You probably saw the title of this post and thought, “everything looks like a nail.” Anyway, I’ve been thinking about the common attitude among many LEOs that perceive themselves to be part of an elite class. Don’t get me wrong – I have many dear friends who work in law enforcement. I don’t mean this to be a blanket statement to cover them all. However, with the crap going on in LA I’ve been reminded of some of my less pleasant interactions with law enforcement.
I had to serve jury duty several years ago. I thought that I wrote about it, but I can’t find any more than a passing mention in my archives. I was out of work for three days, reading a novel and waiting. I never even got interviewed for a case. It was pretty much horrible. The afternoon that they released me, I exited the courthouse with a skip and a jump and proceeded to the office to see how badly they’d screwed up my work in my absence.
Each of those days I’d drive to the parking building where I was supposed to leave my car, I’d unload and stash my gun, and proceed into the courthouse. Just inside the front door there was a metal detector and armed security with wands. The courthouse was attached to the jail, so security was pretty tight. One day on my way in, this little female officer was searching me. I’d emptied my personal effects into a bowl along with my shoes and belt which they put through the X-ray. The officer was wanding me down and stopped at my jacket pockets.
“What’s that?” she asked.
“What’s what?” I returned.
“There’s something in that pocket,” she explained, “What is it?”
By this point I was beginning to run short on time, and was losing patience, “It’s a little cedar block,” I explained, “There’s another one in this pocket and yet another in this one.”
“Let me see,” she demanded.
So, I pulled the cedar blocks out of my pockets and handed them to her. “See?” I said, “Now can I go?”
She then asked, “Why do you have cedar blocks in your pockets?”
“I’m just trying to keep the moths out of my wool,” I explained, “this is an Armani suit and I’d like it to not get eaten.”
“You know,” she said with skepticism, “people like to take these and burn their drugs on them.”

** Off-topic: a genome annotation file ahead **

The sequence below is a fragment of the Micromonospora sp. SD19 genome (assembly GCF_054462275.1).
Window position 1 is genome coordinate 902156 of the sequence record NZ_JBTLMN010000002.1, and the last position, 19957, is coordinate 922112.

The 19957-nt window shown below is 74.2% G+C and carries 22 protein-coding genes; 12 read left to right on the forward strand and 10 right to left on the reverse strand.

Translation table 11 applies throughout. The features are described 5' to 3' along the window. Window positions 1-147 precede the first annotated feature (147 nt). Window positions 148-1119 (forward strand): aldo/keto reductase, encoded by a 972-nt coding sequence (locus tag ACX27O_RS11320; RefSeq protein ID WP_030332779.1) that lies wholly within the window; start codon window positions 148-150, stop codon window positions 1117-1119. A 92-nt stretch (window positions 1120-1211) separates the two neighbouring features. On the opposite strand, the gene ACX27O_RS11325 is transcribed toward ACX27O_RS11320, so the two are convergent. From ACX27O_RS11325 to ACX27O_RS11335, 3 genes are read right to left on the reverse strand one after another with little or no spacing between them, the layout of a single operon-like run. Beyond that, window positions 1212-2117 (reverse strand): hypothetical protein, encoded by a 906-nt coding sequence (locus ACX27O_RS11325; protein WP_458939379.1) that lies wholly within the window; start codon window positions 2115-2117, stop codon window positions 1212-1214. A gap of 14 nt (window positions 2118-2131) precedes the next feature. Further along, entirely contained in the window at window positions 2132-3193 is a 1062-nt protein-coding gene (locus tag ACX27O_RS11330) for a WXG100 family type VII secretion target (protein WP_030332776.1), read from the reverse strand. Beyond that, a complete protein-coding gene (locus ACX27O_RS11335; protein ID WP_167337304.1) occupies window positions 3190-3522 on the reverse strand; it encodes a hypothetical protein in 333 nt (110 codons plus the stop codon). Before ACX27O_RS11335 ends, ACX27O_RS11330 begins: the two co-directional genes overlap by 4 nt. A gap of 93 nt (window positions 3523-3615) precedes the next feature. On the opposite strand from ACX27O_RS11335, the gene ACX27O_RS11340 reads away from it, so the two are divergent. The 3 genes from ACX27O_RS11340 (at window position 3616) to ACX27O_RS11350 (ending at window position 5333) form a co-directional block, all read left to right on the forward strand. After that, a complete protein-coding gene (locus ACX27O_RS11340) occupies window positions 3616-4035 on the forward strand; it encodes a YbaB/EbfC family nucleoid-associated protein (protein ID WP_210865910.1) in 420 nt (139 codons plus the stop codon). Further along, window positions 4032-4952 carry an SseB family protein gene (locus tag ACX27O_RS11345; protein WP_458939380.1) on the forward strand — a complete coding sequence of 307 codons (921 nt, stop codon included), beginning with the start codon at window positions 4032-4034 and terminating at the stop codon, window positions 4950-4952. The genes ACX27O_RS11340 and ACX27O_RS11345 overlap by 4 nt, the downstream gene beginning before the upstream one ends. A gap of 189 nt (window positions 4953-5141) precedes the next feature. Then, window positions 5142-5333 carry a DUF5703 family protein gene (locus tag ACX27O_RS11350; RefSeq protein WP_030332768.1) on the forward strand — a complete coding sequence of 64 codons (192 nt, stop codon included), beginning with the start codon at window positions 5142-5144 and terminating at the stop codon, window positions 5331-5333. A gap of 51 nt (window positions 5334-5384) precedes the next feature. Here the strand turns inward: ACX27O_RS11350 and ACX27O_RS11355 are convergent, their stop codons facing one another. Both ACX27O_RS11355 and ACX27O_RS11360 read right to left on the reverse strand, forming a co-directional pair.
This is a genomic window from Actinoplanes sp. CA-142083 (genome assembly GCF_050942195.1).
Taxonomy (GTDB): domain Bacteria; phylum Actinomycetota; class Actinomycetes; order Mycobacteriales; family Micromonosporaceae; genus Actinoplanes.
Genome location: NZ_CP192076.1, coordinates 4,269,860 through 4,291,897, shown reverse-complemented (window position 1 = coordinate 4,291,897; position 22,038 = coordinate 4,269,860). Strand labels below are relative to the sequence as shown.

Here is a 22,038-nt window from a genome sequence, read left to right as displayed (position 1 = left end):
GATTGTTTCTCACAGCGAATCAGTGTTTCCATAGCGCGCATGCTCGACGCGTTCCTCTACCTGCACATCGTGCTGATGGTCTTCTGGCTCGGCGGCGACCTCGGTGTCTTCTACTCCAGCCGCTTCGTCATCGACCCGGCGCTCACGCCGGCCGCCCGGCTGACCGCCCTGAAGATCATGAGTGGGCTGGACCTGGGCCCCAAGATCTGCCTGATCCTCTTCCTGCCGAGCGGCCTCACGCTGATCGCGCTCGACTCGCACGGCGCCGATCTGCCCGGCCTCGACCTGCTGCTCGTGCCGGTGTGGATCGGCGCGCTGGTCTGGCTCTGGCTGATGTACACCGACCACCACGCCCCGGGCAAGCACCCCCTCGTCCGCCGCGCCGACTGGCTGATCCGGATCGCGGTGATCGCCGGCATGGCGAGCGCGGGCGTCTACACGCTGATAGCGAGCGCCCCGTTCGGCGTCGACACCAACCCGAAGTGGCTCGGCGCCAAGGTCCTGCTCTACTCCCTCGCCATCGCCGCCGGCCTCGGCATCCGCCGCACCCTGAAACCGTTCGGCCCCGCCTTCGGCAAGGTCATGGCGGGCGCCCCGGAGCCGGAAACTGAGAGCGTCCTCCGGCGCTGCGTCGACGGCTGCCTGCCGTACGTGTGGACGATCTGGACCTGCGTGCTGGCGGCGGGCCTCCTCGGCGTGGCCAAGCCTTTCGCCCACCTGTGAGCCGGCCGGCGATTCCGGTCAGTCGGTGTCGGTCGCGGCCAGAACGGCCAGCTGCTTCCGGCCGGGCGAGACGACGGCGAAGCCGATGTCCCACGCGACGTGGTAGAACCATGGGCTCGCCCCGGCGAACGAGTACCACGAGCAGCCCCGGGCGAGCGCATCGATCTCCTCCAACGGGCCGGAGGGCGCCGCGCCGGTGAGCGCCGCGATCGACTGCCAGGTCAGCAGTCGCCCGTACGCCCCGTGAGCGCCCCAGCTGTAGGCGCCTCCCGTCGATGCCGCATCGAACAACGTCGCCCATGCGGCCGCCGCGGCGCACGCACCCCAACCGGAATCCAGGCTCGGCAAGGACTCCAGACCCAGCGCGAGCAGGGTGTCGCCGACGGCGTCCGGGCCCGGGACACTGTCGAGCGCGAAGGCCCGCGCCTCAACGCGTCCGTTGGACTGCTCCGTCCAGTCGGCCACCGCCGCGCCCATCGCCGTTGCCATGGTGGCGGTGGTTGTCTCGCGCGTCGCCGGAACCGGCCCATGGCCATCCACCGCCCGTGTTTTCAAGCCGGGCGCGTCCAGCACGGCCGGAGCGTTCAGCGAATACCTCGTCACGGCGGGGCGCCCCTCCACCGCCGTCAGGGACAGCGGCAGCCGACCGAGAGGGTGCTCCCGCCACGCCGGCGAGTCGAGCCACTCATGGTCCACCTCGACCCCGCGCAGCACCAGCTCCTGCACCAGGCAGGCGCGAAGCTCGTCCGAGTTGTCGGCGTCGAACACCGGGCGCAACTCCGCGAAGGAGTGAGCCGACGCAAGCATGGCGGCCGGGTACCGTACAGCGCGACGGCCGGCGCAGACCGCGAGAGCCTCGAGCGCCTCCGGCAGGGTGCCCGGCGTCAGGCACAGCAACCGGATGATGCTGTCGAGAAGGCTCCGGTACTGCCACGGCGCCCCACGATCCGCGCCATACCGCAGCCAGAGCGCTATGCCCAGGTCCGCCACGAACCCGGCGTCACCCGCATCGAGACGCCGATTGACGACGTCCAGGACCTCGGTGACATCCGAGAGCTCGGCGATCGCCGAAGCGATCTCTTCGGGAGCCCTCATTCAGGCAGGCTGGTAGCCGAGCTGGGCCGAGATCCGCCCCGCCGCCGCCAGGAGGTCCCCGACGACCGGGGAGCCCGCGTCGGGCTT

“I wouldn’t know anything about that,” I said resolutely, “They are moth repellent to me.”
“It’s suspicious for you to have them in your pockets,” she pushed.
“No it’s not,” I posited, “it’s responsible ownership of good wool.”
She finally let me go and I did make it in time for check in. I’ve had other experiences similar to this where a LEO was treating me as an inferior, but this was the worst. For whatever reason, I never think to get the officer’s badge number and name at the time. Anyway, what strikes me is that this officer had dealt with so many convicted criminals that she had become jaded to the point of it being impossible to see a law-abiding citizen for what they were. She just knew that there was something wrong with me. She was going to figure it out, even though there was nothing there. This is a problem. I should not have to justify a harmless piece of cedar in the pocket of my Armani jacket. The very thought of it is asinine. I see this as a manifestation of the same problem that the trigger-happy cops in LA displayed last week. They’ve been so screwed in the head that everyone and everything looks like the boogeyman to them. In my opinion, if you get to that level of paranoid delusional, they should have long since taken your badge away before you shoot someone or harass someone reporting for jury duty. The little deputy who submitted me to that grilling didn’t draw on anyone that day, but she was showing a gross lack of judgment all the same.